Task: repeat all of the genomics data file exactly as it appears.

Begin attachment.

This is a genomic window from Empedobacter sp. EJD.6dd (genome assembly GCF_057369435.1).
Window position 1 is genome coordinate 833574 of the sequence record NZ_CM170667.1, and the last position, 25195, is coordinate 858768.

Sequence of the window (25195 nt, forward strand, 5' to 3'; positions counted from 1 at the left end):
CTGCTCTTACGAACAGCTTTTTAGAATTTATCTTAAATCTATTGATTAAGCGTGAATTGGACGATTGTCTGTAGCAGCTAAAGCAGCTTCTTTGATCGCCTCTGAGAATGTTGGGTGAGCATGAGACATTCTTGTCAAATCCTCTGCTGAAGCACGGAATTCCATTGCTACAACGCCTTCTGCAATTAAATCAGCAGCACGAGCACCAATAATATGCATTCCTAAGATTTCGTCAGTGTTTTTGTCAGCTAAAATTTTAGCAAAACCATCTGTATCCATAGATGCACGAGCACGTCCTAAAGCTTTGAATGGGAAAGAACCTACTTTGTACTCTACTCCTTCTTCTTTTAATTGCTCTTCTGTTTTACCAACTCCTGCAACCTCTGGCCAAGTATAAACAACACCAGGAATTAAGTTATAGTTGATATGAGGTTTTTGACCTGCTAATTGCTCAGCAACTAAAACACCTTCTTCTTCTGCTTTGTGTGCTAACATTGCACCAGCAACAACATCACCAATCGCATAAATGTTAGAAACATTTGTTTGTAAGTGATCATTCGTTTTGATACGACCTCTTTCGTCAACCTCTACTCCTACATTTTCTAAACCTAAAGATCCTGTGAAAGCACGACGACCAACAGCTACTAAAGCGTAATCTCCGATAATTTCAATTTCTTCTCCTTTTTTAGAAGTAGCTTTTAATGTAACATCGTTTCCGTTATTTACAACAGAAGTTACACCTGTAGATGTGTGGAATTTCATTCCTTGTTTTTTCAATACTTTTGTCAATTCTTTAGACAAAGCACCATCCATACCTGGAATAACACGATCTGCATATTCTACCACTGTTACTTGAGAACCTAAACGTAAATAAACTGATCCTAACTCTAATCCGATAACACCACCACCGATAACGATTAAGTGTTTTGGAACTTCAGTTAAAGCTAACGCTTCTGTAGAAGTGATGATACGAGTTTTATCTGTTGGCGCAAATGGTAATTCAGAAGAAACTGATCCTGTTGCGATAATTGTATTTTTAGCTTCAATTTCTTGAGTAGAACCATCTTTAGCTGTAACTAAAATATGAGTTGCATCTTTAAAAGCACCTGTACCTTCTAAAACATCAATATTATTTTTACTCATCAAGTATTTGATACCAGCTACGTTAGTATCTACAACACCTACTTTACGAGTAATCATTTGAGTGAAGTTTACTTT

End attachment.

This is a genomic window from Empedobacter sp. EJD.6dd (genome assembly GCF_057369435.1).
Window position 1 is genome coordinate 833574 of the sequence record NZ_CM170667.1, and the last position, 25195, is coordinate 858768.

Sequence of the window (25195 nt, forward strand, 5' to 3'; positions counted from 1 at the left end):
CTGCTCTTACGAACAGCTTTTTAGAATTTATCTTAAATCTATTGATTAAGCGTGAATTGGACGATTGTCTGTAGCAGCTAAAGCAGCTTCTTTGATCGCCTCTGAGAATGTTGGGTGAGCATGAGACATTCTTGTCAAATCCTCTGCTGAAGCACGGAATTCCATTGCTACAACGCCTTCTGCAATTAAATCAGCAGCACGAGCACCAATAATATGCATTCCTAAGATTTCGTCAGTGTTTTTGTCAGCTAAAATTTTAGCAAAACCATCTGTATCCATAGATGCACGAGCACGTCCTAAAGCTTTGAATGGGAAAGAACCTACTTTGTACTCTACTCCTTCTTCTTTTAATTGCTCTTCTGTTTTACCAACTCCTGCAACCTCTGGCCAAGTATAAACAACACCAGGAATTAAGTTATAGTTGATATGAGGTTTTTGACCTGCTAATTGCTCAGCAACTAAAACACCTTCTTCTTCTGCTTTGTGTGCTAACATTGCACCAGCAACAACATCACCAATCGCATAAATGTTAGAAACATTTGTTTGTAAGTGATCATTCGTTTTGATACGACCTCTTTCGTCAACCTCTACTCCTACATTTTCTAAACCTAAAGATCCTGTGAAAGCACGACGACCAACAGCTACTAAAGCGTAATCTCCGATAATTTCAATTTCTTCTCCTTTTTTAGAAGTAGCTTTTAATGTAACATCGTTTCCGTTATTTACAACAGAAGTTACACCTGTAGATGTGTGGAATTTCATTCCTTGTTTTTTCAATACTTTTGTCAATTCTTTAGACAAAGCACCATCCATACCTGGAATAACACGATCTGCATATTCTACCACTGTTACTTGAGAACCTAAACGTAAATAAACTGATCCTAACTCTAATCCGATAACACCACCACCGATAACGATTAAGTGTTTTGGAACTTCAGTTAAAGCTAACGCTTCTGTAGAAGTGATGATACGAGTTTTATCTGTTGGCGCAAATGGTAATTCAGAAGAAACTGATCCTGTTGCGATAATTGTATTTTTAGCTTCAATTTCTTGAGTAGAACCATCTTTAGCTGTAACTAAAATATGAGTTGCATCTTTAAAAGCACCTGTACCTTCTAAAACATCAATATTATTTTTACTCATCAAGTATTTGATACCAGCTACGTTAGTATCTACAACACCTACTTTACGAGTAATCATTTGAGTGAAGTTTACTTT